Cephalanthus natalensis, commonly known as the strawberry-bush, far far tree or quinine berry, is a scrambling shrub, liane or small tree reaching heights from 4 m to 8 m (SA Tree List No. 685). It branches from low down, the stem often short, the many branches arching. The smooth bark is grey to brown with raised, white lenticels on young stems that start off hairy.
The opposite leaves are simple, growing on kinked, slender petioles, up to 5 mm long. There are thread-like stipules that persist for some time. The ovate to elliptic leaf attenuates into a slender, blunt drip-tip, rounded to flat (square) or broadly tapering at the other end. The glossy and waxy blade is dark green above, paler below and tinged red with domatia present in the vein axils. The leaves are hairless. The margin is entire, wavy and rolled under. Leaf dimensions are 5 cm long and 2,5 cm wide. New growth and autumn leaves are pinkish.
The small, greenish white or red flowers are bisexual, growing in dense, stem-tip clusters, the floral parts occurring in fives. A flower is about 3 mm long, the cluster 3 cm in diameter. The flowers have a faint, musty scent. The calyx is small, the corolla tubular and the stamens included in the throat. Flowering happens from before midwinter to summer.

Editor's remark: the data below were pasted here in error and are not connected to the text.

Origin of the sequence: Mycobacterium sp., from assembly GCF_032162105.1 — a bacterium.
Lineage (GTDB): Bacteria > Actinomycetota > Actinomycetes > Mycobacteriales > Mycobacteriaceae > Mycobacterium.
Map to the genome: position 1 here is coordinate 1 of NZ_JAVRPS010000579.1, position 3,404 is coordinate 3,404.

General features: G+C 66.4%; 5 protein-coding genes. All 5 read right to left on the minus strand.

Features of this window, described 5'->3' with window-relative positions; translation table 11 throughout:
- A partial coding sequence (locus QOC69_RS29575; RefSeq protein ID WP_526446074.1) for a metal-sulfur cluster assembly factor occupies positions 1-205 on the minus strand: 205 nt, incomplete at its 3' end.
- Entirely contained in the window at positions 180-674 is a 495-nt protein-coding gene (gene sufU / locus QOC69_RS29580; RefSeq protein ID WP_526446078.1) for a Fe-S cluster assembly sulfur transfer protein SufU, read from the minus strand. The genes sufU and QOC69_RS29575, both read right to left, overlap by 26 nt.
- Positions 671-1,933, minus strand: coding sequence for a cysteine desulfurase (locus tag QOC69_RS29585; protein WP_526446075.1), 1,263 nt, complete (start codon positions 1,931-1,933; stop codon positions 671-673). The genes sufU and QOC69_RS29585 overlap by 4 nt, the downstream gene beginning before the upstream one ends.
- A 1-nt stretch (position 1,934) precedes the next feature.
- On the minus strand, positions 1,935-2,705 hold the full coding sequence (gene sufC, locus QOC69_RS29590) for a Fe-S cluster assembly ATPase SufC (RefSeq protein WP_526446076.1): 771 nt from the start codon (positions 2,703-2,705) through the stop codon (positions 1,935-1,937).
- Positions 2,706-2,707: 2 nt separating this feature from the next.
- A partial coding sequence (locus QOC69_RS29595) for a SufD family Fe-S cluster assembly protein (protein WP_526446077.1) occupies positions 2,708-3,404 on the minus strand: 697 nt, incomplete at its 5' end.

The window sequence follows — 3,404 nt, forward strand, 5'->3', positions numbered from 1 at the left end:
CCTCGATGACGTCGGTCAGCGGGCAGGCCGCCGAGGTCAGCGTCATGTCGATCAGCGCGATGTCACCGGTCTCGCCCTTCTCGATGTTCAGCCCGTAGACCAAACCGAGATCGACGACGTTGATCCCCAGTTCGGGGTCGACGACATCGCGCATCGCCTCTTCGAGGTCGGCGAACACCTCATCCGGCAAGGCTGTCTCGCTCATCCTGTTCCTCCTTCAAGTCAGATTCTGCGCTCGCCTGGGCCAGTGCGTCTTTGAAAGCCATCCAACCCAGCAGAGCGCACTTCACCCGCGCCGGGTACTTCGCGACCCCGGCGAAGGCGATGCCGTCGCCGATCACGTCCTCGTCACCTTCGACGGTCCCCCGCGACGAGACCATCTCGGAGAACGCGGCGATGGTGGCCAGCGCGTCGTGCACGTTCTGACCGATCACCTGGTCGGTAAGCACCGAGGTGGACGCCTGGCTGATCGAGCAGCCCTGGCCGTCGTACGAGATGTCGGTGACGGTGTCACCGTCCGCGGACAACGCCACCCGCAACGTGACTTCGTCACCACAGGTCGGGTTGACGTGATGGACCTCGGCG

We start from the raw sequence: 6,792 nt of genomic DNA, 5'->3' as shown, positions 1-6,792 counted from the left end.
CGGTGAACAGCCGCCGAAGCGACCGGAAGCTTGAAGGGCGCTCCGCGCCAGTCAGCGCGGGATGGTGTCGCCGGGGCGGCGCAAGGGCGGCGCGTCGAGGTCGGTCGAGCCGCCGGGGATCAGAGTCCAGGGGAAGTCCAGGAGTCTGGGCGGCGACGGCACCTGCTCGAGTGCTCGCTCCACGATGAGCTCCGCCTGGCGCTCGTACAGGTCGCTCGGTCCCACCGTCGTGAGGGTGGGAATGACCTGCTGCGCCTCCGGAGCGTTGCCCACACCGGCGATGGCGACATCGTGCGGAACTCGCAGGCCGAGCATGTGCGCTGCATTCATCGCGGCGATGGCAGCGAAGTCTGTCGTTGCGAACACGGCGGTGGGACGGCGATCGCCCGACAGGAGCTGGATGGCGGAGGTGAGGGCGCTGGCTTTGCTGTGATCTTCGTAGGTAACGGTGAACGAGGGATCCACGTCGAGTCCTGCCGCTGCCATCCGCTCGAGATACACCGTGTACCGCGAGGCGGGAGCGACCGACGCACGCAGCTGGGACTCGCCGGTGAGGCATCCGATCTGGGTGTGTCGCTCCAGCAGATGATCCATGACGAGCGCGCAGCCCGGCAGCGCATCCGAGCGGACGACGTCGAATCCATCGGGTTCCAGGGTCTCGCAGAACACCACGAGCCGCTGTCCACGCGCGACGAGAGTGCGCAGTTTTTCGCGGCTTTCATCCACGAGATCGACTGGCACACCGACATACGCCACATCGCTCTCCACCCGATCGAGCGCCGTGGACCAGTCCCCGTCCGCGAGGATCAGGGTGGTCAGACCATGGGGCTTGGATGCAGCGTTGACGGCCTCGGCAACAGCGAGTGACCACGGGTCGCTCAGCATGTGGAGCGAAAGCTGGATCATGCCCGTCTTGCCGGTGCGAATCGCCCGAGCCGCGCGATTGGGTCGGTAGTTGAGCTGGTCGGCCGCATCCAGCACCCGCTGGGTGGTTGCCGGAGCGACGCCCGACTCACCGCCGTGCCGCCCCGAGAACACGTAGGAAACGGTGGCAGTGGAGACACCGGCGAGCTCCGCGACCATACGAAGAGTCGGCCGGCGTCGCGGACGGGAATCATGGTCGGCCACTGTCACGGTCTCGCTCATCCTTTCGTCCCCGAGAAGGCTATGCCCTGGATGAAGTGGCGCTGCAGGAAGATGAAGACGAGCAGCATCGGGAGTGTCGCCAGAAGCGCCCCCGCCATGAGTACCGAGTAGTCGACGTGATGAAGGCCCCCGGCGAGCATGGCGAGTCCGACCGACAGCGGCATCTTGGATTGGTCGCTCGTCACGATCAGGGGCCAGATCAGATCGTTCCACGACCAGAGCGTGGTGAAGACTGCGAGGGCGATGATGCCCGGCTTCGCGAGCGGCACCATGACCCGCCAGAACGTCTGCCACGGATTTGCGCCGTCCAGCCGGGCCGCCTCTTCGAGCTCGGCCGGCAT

The ovary is two-chambered and fleshy. The rounded fruits cohere in a strawberry-like cluster, white, pink or red in colour and 2 cm in diameter. The divided segments are one-seeded.
The species distribution is in from the east of the Eastern Cape through KwaZulu-Natal to the Mpumalanga and Limpopo Lowveld, as well as in some neighbouring countries.
The habitat is montane forests and their margins, on rocky outcrops and in high rainfall grassland.
The fruits are commonly eaten by people, animals and birds, sometimes made into a jam. The leaves are browsed. The plant's medicinal use in treating fevers is questioned. The tree can be grown from seed, is suitable for gardens (Coates Palgrave, 2002; Pooley, 1993).